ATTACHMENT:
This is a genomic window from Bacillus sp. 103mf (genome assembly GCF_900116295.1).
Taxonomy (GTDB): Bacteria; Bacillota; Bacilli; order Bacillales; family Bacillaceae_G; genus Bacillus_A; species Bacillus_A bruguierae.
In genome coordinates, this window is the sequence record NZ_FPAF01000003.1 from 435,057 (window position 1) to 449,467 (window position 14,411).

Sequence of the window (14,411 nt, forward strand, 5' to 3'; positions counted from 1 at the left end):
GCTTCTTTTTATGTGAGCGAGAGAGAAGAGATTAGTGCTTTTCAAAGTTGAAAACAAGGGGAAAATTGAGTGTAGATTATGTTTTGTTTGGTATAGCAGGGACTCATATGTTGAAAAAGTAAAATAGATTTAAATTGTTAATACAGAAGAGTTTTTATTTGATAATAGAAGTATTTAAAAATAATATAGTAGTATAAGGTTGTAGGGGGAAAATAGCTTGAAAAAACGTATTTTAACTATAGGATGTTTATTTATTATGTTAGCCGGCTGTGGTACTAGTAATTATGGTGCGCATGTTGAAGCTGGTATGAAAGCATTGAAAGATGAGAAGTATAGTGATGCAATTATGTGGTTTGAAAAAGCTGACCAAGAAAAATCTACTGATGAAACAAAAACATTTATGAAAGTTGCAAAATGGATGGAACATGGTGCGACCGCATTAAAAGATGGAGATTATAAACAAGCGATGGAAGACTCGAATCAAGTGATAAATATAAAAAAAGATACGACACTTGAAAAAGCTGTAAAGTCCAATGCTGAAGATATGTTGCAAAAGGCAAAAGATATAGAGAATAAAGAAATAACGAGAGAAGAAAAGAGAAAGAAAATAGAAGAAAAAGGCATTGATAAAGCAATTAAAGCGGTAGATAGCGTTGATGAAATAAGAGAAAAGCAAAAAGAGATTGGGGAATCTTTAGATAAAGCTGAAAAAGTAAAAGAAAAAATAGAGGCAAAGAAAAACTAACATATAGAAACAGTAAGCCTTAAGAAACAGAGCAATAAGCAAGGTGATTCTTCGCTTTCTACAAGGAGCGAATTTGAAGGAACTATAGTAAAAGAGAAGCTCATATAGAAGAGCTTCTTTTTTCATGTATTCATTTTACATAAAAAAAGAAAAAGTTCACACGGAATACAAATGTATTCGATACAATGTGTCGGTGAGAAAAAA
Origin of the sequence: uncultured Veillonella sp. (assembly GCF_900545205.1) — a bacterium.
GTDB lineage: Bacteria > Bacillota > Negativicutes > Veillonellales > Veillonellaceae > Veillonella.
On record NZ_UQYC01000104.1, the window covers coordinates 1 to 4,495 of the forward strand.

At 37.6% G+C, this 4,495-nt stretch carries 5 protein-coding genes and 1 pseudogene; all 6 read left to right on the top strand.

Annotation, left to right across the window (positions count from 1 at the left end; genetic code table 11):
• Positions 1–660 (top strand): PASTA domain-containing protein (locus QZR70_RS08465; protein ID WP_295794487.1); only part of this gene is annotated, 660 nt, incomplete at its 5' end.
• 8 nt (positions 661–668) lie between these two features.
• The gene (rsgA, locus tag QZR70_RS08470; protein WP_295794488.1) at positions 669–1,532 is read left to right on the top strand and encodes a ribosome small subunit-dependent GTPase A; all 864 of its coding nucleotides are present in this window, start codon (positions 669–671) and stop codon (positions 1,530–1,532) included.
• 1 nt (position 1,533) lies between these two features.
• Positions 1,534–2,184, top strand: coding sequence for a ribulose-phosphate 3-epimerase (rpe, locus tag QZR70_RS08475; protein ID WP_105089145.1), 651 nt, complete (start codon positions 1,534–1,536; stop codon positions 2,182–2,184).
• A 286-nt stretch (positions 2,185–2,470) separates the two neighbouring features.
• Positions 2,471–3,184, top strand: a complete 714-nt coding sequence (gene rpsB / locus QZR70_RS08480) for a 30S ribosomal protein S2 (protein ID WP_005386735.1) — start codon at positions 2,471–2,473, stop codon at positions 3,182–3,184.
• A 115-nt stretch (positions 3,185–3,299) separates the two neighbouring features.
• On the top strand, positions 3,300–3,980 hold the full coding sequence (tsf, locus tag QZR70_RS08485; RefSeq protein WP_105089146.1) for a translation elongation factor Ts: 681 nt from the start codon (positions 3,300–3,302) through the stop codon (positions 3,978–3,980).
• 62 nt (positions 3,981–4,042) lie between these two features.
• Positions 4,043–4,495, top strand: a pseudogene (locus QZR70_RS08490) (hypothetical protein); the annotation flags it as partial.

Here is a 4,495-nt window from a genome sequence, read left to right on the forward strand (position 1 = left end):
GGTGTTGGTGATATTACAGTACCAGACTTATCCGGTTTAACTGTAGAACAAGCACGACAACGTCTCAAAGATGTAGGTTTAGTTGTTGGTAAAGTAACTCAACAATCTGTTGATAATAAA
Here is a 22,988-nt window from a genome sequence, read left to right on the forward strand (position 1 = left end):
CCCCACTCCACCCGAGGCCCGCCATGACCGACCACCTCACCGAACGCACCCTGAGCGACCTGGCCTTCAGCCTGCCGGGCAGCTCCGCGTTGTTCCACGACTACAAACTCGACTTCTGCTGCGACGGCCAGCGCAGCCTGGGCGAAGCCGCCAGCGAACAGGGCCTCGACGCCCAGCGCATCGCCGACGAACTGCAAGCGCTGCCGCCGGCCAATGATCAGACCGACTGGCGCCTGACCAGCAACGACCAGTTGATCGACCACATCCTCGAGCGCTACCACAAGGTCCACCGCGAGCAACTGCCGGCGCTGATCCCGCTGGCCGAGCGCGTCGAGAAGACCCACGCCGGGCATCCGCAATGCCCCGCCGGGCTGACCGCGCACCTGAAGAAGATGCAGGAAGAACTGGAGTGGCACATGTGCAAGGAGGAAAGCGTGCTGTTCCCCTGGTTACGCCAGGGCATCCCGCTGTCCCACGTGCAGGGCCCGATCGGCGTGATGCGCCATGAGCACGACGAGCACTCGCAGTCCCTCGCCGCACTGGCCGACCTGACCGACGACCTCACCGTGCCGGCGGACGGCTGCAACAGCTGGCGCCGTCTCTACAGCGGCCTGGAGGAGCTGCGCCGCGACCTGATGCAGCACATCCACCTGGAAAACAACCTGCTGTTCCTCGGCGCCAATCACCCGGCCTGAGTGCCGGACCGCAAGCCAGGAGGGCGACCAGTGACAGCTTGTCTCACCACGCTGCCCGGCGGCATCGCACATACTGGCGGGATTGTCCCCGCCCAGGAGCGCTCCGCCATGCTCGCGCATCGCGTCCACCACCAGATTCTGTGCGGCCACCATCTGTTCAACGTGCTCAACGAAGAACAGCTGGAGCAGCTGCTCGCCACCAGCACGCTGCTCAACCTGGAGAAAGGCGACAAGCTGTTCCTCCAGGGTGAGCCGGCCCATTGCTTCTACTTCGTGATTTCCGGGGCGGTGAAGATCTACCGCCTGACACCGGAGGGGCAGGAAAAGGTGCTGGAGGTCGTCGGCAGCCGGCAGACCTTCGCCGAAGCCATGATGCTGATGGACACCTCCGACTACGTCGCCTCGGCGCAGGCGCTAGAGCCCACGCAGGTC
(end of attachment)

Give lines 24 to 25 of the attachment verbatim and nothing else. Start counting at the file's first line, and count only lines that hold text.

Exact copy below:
Here is a 22,988-nt window from a genome sequence, read left to right on the forward strand (position 1 = left end):
CCCCACTCCACCCGAGGCCCGCCATGACCGACCACCTCACCGAACGCACCCTGAGCGACCTGGCCTTCAGCCTGCCGGGCAGCTCCGCGTTGTTCCACGACTACAAACTCGACTTCTGCTGCGACGGCCAGCGCAGCCTGGGCGAAGCCGCCAGCGAACAGGGCCTCGACGCCCAGCGCATCGCCGACGAACTGCAAGCGCTGCCGCCGGCCAATGATCAGACCGACTGGCGCCTGACCAGCAACGACCAGTTGATCGACCACATCCTCGAGCGCTACCACAAGGTCCACCGCGAGCAACTGCCGGCGCTGATCCCGCTGGCCGAGCGCGTCGAGAAGACCCACGCCGGGCATCCGCAATGCCCCGCCGGGCTGACCGCGCACCTGAAGAAGATGCAGGAAGAACTGGAGTGGCACATGTGCAAGGAGGAAAGCGTGCTGTTCCCCTGGTTACGCCAGGGCATCCCGCTGTCCCACGTGCAGGGCCCGATCGGCGTGATGCGCCATGAGCACGACGAGCACTCGCAGTCCCTCGCCGCACTGGCCGACCTGACCGACGACCTCACCGTGCCGGCGGACGGCTGCAACAGCTGGCGCCGTCTCTACAGCGGCCTGGAGGAGCTGCGCCGCGACCTGATGCAGCACATCCACCTGGAAAACAACCTGCTGTTCCTCGGCGCCAATCACCCGGCCTGAGTGCCGGACCGCAAGCCAGGAGGGCGACCAGTGACAGCTTGTCTCACCACGCTGCCCGGCGGCATCGCACATACTGGCGGGATTGTCCCCGCCCAGGAGCGCTCCGCCATGCTCGCGCATCGCGTCCACCACCAGATTCTGTGCGGCCACCATCTGTTCAACGTGCTCAACGAAGAACAGCTGGAGCAGCTGCTCGCCACCAGCACGCTGCTCAACCTGGAGAAAGGCGACAAGCTGTTCCTCCAGGGTGAGCCGGCCCATTGCTTCTACTTCGTGATTTCCGGGGCGGTGAAGATCTACCGCCTGACACCGGAGGGGCAGGAAAAGGTGCTGGAGGTCGTCGGCAGCCGGCAGACCTTCGCCGAAGCCATGATGCTGATGGACACCTCCGACTACGTCGCCTCGGCGCAGGCGCTAGAGCCCACGCAGGTC